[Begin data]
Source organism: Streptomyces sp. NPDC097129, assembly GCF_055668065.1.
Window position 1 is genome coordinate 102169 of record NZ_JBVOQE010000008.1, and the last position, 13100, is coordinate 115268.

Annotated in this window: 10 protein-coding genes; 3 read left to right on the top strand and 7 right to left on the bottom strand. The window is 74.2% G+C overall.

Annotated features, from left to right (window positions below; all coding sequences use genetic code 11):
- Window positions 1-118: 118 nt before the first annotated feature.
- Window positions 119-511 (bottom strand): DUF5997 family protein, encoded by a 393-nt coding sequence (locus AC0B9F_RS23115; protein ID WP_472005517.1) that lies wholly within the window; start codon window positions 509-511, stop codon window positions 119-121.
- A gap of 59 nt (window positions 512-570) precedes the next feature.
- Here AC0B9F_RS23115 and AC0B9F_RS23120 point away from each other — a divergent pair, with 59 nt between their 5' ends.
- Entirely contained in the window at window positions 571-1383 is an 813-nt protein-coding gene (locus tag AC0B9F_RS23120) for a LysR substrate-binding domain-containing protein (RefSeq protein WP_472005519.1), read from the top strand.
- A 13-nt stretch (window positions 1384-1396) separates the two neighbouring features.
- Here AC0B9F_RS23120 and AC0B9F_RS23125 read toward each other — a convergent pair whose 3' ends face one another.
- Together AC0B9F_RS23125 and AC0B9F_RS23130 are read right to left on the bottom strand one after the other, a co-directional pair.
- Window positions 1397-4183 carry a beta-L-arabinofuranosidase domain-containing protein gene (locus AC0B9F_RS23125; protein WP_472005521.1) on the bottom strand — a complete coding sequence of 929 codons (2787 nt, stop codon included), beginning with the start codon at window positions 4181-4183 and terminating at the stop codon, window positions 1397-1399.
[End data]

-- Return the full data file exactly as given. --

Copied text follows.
Source organism: Streptomyces sp. NPDC097129, assembly GCF_055668065.1.
Window position 1 is genome coordinate 102169 of record NZ_JBVOQE010000008.1, and the last position, 13100, is coordinate 115268.

Annotated in this window: 10 protein-coding genes; 3 read left to right on the top strand and 7 right to left on the bottom strand. The window is 74.2% G+C overall.

Annotated features, from left to right (window positions below; all coding sequences use genetic code 11):
- Window positions 1-118: 118 nt before the first annotated feature.
- Window positions 119-511 (bottom strand): DUF5997 family protein, encoded by a 393-nt coding sequence (locus AC0B9F_RS23115; protein ID WP_472005517.1) that lies wholly within the window; start codon window positions 509-511, stop codon window positions 119-121.
- A gap of 59 nt (window positions 512-570) precedes the next feature.
- Here AC0B9F_RS23115 and AC0B9F_RS23120 point away from each other — a divergent pair, with 59 nt between their 5' ends.
- Entirely contained in the window at window positions 571-1383 is an 813-nt protein-coding gene (locus tag AC0B9F_RS23120) for a LysR substrate-binding domain-containing protein (RefSeq protein WP_472005519.1), read from the top strand.
- A 13-nt stretch (window positions 1384-1396) separates the two neighbouring features.
- Here AC0B9F_RS23120 and AC0B9F_RS23125 read toward each other — a convergent pair whose 3' ends face one another.
- Together AC0B9F_RS23125 and AC0B9F_RS23130 are read right to left on the bottom strand one after the other, a co-directional pair.
- Window positions 1397-4183 carry a beta-L-arabinofuranosidase domain-containing protein gene (locus AC0B9F_RS23125; protein WP_472005521.1) on the bottom strand — a complete coding sequence of 929 codons (2787 nt, stop codon included), beginning with the start codon at window positions 4181-4183 and terminating at the stop codon, window positions 1397-1399.